I’ve been too busy to follow the GA closely, but I’ll post a few items that I noticed over the weekend.
(By the way: the only way to get timely information about GA seems to be by following Twitter or the RSS feeds for the Christian Post. Our denomination’s official sources are either unnavigable or updated at a tempo that is rather, umm, leisurely.)
The big news, of course, is that GA did not approve the committee’s redefinition of marriage. The defeat was by a narrow margin, however, and is probably only a matter of time, however, with the continuing exodus of more-conservative congregations.
In other news, GA:
- rejected an attempt to go back to the status quo ante ordination standards.
- amended the list of qualifications for ordination to include repentance of sin and diligent use of the means of grace. (Same story as previous item, but further in.)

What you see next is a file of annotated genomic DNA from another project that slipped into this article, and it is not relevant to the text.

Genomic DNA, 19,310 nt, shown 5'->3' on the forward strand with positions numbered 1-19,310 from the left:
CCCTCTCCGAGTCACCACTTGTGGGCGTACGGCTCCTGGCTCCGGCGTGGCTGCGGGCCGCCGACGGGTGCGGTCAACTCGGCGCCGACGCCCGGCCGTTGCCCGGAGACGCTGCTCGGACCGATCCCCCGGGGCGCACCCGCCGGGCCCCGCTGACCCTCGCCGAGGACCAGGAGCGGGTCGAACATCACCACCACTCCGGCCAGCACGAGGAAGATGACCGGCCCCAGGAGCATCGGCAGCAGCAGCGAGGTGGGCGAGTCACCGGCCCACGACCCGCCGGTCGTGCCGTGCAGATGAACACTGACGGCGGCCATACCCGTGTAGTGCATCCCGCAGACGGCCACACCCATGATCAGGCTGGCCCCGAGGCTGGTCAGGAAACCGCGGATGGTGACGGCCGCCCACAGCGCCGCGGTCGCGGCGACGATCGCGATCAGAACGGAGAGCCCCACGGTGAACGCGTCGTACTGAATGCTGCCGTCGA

- kicked the report of the Mid-Councils Commission to the curb. I haven’t read the report myself, but I know somewhat and have great respect for Tod Bolsinger, the Commission’s moderator, so I’m inclined to read this as a missed opportunity.
- voted to approve a number of recommendations to “support immigrants. (I’m personally unconvinced about the merits of several of these — advocating for the DREAM act, for example — as either Christian witness or public policy.)
- voted to approve recommendations of the Church Growth/PILP committee. I haven’t read the details, but nothing in the summary jumped out at me as being applicable to the church I serve. (It’s nice to talk about “igniting” a “movement,” but what it looks like is a bunch of dying white congregations giving advice to people of color about how to become growing churches. Hello?)
- renamed the General Assembly Mission Council to be the Presbyterian Mission Agency. (AT LAST!)
- failed to change the four special offerings.
- is resolved against spanking children. (But aborting them is a personal decision.)
- removed 50 authoritative interpretations of the Book of Order issued since Unification back in ’83 that had been made moot by the New Form of Government.